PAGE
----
Voi trials new sound on e-scooters to alert pedestrians

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Swedish micromobility firm Voi is trialling an artificial sound on its shared e-scooters in three UK cities in a bid to better protect pedestrians.

Voi has developed a “low hum” which will replicate the fake engine noise used on some electric cars, alerting pedestrians to an e-scooters presence.

The move has been taken in collaboration with the Royal National Institute of Blind People (RNIB), as part of a partnership that aims to ensure people with sight loss are not adversely affected by the presence of e-scooters.

The e-scooter operator will be running in-person testing events with sight loss organisations and local authorities to gain feedback on the sound in a real-world environment.

The pilot will be accompanied with a formal written consultation designed to gather feedback from visual impairment organisations, local authorities and police forces regarding the use of artificial vehicle alert systems.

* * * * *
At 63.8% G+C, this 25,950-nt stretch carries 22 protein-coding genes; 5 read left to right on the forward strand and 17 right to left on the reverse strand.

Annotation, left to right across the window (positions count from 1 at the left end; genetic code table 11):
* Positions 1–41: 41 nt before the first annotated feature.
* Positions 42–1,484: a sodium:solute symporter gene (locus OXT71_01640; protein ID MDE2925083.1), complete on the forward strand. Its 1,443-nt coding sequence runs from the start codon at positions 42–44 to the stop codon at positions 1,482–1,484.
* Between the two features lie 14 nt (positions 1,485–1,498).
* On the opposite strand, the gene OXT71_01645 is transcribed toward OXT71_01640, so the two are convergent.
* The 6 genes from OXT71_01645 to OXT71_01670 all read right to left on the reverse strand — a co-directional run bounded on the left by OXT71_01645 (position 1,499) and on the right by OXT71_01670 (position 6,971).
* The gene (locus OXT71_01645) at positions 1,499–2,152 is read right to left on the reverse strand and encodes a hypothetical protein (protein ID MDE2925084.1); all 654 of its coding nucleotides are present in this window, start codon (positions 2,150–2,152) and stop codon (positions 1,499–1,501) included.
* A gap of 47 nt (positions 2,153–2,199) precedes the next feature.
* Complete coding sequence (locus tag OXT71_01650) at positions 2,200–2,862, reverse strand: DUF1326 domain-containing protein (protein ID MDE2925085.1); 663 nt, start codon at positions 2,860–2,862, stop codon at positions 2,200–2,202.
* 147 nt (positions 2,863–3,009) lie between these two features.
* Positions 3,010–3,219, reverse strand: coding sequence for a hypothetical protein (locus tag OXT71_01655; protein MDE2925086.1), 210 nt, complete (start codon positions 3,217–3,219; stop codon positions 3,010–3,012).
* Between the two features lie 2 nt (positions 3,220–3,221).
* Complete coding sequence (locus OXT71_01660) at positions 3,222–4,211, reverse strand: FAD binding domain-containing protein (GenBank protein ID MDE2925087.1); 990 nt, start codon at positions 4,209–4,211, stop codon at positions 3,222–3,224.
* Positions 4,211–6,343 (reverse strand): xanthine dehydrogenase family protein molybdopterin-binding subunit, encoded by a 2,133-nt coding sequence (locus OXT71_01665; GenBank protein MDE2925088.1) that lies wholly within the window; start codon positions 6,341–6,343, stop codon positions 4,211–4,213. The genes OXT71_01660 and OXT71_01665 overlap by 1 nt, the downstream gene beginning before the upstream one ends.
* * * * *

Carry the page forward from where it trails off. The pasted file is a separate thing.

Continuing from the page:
The trial will run for three months on 60 e-scooters in Liverpool, Birmingham and Bristol, with the results set to be assessed at the end of August.

Voi is currently the biggest shared e-scooter operator in the UK, with the 2.5 million rides taken since the start of the trials last year.

“Electric engines on e-scooters, like those on electric cars and buses, are extremely quiet which can be unnerving to other road users,” said Jack Samler, general manager at Voi UK and Ireland.

“By adding an appropriate sound we can hopefully improve the safety of our operations for all road users, including those who are vulnerable because of sight loss. This is the latest pilot as part of our partnership with the RNIB to address mobility issues faced by blind and partially sighted people. We’re looking forward to testing the new sound in the West of England, Birmingham and Liverpool and evaluating the impact it has during the trials.” 

Robin Spinks, RNIB strategic lead innovation partnerships, added: “We are collaborating with the industry to create solutions which are sensitive to the needs of blind and partially sighted people. An audible warning is one such solution and we look forward to receiving feedback from the community.”

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